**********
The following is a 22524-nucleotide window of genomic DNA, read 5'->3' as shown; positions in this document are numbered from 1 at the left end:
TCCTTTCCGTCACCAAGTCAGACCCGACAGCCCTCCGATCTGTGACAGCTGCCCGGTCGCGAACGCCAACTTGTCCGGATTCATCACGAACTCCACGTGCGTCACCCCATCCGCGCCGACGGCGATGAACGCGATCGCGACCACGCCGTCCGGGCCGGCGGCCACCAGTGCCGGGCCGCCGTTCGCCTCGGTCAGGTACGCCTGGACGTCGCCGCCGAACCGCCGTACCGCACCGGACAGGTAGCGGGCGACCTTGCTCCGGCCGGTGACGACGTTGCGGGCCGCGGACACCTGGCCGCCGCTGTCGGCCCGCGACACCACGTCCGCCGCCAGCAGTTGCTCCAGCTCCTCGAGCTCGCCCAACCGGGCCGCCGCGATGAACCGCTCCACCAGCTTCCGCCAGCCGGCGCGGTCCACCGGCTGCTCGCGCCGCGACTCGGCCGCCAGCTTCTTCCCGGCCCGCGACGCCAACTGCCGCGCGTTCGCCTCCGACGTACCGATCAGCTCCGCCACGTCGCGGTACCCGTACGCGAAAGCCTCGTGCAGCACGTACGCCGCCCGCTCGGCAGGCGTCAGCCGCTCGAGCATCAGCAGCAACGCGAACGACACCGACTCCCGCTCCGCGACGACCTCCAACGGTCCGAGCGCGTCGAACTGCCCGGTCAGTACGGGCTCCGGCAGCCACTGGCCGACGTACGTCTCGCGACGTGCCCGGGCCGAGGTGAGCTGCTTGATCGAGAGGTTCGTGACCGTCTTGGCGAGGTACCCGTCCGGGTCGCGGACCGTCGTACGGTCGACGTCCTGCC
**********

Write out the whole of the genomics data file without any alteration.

The following is a 22524-nucleotide window of genomic DNA, read 5'->3' as shown; positions in this document are numbered from 1 at the left end:
TCCTTTCCGTCACCAAGTCAGACCCGACAGCCCTCCGATCTGTGACAGCTGCCCGGTCGCGAACGCCAACTTGTCCGGATTCATCACGAACTCCACGTGCGTCACCCCATCCGCGCCGACGGCGATGAACGCGATCGCGACCACGCCGTCCGGGCCGGCGGCCACCAGTGCCGGGCCGCCGTTCGCCTCGGTCAGGTACGCCTGGACGTCGCCGCCGAACCGCCGTACCGCACCGGACAGGTAGCGGGCGACCTTGCTCCGGCCGGTGACGACGTTGCGGGCCGCGGACACCTGGCCGCCGCTGTCGGCCCGCGACACCACGTCCGCCGCCAGCAGTTGCTCCAGCTCCTCGAGCTCGCCCAACCGGGCCGCCGCGATGAACCGCTCCACCAGCTTCCGCCAGCCGGCGCGGTCCACCGGCTGCTCGCGCCGCGACTCGGCCGCCAGCTTCTTCCCGGCCCGCGACGCCAACTGCCGCGCGTTCGCCTCCGACGTACCGATCAGCTCCGCCACGTCGCGGTACCCGTACGCGAAAGCCTCGTGCAGCACGTACGCCGCCCGCTCGGCAGGCGTCAGCCGCTCGAGCATCAGCAGCAACGCGAACGACACCGACTCCCGCTCCGCGACGACCTCCAACGGTCCGAGCGCGTCGAACTGCCCGGTCAGTACGGGCTCCGGCAGCCACTGGCCGACGTACGTCTCGCGACGTGCCCGGGCCGAGGTGAGCTGCTTGATCGAGAGGTTCGTGACCGTCTTGGCGAGGTACCCGTCCGGGTCGCGGACCGTCGTACGGTCGACGTCCTGCC